If I have any criticism, it is that Gasbarre compares her feelings about her troubled relationships with her grandma's loneliness at losing her husband. I don't think you can compare the loss of a husband of sixty years with the loss of relationship of a few months; there is no comparison. Someday she will realize that.

How to Love an American Man has been compared to Eat, Pray, Love, but I find this to be a stronger book. Telling Grandma's story alongside Krissy's search for a loving relationship really touched my heart, and makes it less self-centered, as has been the (justified) knock against Eat, Pray, Love.

This book will appeal to many women- those who have love and lost, as well as those looking for lasting love.
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7 of 9 people found the following review helpful
4.0 out of 5 stars Not what I expected, in a good way, August 25, 2011
This review is from: How to Love an American Man: A True Story (Paperback)
When I started this book I was expecting to read about the authors experiences dating and how she found the man of her dreams. A love story of sorts. What I found was so much better. Gasbarre spends the time exploring a myriad of relationships. The most important one is the one she has with herself.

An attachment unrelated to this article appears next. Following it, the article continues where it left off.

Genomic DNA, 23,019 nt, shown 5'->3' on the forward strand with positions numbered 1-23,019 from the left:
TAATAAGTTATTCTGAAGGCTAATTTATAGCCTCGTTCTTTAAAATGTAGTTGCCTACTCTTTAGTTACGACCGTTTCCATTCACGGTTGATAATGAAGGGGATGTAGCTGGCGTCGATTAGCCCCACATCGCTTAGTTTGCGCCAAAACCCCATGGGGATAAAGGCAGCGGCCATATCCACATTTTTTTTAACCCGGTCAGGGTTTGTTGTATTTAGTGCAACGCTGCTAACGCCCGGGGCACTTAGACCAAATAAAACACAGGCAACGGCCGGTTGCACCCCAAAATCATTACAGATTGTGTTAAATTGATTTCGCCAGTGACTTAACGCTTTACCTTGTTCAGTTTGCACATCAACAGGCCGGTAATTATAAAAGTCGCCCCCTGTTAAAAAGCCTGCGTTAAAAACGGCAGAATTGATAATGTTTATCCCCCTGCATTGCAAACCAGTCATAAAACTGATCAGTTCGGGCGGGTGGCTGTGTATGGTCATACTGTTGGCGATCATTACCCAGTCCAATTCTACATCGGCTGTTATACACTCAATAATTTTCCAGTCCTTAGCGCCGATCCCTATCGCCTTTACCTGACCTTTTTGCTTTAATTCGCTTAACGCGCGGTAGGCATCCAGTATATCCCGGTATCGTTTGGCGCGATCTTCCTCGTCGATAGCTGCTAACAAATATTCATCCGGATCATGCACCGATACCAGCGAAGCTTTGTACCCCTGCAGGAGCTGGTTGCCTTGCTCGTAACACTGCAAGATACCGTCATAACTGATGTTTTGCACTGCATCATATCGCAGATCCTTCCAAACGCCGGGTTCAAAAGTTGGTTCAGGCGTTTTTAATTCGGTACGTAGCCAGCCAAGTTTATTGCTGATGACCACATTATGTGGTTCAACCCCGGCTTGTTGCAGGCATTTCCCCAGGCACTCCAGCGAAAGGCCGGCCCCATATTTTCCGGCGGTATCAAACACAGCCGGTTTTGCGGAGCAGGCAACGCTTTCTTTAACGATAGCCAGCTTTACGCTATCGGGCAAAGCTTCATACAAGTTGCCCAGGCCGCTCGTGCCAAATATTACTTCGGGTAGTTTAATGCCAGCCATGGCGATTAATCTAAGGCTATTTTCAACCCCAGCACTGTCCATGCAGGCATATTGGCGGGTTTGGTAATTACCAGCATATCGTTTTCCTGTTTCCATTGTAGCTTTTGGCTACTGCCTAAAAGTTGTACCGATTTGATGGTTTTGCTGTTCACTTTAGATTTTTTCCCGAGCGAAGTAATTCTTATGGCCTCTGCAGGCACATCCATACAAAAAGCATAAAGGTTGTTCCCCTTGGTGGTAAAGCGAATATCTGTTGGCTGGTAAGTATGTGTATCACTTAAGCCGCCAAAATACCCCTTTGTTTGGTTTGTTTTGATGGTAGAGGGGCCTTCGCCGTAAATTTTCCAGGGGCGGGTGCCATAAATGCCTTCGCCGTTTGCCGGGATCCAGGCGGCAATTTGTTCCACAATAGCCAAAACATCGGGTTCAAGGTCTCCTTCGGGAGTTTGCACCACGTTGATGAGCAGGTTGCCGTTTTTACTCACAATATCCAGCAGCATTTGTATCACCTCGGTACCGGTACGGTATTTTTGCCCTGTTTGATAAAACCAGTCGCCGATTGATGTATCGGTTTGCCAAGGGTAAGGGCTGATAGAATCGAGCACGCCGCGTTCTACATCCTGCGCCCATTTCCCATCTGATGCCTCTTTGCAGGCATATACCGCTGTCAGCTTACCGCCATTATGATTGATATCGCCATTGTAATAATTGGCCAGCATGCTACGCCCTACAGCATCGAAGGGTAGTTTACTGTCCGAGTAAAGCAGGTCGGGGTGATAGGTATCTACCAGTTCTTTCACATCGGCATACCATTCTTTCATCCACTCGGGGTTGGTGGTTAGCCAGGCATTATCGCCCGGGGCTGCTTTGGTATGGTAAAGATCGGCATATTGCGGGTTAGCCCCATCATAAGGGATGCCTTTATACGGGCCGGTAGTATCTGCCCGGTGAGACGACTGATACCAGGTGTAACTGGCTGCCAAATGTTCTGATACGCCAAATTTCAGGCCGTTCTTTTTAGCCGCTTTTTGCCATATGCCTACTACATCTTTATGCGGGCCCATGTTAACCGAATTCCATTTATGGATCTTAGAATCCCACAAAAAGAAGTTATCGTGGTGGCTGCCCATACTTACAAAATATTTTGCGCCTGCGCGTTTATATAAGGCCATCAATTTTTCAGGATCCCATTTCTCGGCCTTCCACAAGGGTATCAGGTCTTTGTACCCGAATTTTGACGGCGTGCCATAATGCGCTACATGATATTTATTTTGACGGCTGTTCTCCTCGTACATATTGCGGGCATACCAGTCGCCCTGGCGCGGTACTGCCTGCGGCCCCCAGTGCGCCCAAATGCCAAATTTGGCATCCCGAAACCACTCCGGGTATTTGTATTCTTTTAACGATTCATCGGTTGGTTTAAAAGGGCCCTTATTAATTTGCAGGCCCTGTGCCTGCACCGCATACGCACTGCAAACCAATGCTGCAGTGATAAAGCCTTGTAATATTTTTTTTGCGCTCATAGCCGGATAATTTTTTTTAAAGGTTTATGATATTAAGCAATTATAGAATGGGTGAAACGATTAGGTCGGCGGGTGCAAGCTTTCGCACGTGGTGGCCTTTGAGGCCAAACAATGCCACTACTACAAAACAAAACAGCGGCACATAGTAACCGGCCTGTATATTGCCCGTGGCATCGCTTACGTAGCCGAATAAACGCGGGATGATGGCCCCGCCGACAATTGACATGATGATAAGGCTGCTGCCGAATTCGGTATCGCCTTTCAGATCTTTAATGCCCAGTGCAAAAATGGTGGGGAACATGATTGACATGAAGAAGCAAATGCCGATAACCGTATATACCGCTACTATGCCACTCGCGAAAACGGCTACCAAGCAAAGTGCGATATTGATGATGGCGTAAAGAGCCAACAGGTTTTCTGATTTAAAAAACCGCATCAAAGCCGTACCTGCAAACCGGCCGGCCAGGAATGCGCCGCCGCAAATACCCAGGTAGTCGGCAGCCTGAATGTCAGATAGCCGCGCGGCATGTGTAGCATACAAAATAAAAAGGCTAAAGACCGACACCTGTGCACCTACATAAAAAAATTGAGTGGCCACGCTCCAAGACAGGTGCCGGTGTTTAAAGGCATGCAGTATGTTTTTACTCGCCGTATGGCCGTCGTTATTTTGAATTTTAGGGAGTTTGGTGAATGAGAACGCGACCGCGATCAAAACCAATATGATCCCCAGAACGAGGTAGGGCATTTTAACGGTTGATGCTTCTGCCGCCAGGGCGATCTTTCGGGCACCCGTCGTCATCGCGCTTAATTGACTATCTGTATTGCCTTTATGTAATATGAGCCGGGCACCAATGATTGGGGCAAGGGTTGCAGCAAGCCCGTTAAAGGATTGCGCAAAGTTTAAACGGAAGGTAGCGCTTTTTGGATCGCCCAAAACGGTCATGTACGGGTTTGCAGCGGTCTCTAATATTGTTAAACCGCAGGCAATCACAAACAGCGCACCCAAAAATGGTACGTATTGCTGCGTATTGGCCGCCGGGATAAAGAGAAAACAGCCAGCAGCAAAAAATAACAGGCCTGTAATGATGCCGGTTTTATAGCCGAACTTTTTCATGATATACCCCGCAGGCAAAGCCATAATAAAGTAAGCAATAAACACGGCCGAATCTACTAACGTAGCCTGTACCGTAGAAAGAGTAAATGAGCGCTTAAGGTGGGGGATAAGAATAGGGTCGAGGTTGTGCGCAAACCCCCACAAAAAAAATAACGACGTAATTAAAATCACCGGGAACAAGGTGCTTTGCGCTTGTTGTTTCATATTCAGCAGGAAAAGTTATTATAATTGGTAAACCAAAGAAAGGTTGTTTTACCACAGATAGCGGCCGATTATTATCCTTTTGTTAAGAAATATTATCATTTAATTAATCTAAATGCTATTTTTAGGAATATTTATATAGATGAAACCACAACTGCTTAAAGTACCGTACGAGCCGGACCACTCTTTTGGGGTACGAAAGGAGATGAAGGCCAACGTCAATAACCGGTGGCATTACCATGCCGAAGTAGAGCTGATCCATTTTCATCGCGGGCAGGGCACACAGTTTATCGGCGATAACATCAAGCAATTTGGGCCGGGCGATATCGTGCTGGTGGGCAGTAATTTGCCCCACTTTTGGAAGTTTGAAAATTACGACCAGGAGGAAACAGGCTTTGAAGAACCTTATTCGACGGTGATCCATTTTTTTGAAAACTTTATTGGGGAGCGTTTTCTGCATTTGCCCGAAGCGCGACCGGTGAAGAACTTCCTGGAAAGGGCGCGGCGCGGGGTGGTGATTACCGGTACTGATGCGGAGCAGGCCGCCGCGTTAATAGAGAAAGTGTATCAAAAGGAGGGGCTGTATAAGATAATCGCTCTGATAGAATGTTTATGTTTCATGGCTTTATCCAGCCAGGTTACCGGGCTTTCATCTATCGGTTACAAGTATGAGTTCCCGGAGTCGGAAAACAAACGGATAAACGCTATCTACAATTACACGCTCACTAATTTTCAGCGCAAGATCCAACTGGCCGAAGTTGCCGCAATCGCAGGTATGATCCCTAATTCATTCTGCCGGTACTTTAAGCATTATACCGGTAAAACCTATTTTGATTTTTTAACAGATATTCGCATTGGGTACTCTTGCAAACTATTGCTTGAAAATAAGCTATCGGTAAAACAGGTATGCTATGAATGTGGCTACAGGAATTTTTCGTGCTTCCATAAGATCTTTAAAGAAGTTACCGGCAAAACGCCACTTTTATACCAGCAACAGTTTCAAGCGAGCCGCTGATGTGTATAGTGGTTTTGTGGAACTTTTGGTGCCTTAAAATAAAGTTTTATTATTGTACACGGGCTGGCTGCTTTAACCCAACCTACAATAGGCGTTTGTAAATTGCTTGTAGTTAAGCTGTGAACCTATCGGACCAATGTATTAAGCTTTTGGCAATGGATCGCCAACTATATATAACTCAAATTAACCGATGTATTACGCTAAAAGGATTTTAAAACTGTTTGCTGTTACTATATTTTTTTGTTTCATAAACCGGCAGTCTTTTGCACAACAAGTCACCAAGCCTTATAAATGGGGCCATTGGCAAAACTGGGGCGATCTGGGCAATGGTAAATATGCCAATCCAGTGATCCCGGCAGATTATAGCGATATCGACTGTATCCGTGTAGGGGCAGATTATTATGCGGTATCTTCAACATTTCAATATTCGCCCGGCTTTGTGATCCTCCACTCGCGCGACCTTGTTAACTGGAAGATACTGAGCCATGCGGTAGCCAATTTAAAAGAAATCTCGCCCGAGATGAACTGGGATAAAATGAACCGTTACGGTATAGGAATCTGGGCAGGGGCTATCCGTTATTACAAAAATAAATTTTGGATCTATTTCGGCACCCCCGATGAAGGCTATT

One of the reasons that I really enjoyed How to Love an American Man is because Kristine spends a great deal of time with her Grandmother after her favorite Grandfather passes away. She listens to family stories, learns secret family recipes and learns a bit about herself in the process.

How to Love and American Man serves as a reminder to appreciate our older family members while we have them. They have learned many things throughout their lifetimes and have many valuable tidbits to share. While there is still a love story to be told, it isn't the one you expect in the beginning.
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How to Love an American Man: A True Story
How to Love an American Man: A True Story by Kristine Gasbarre (Paperback - August 16, 2011)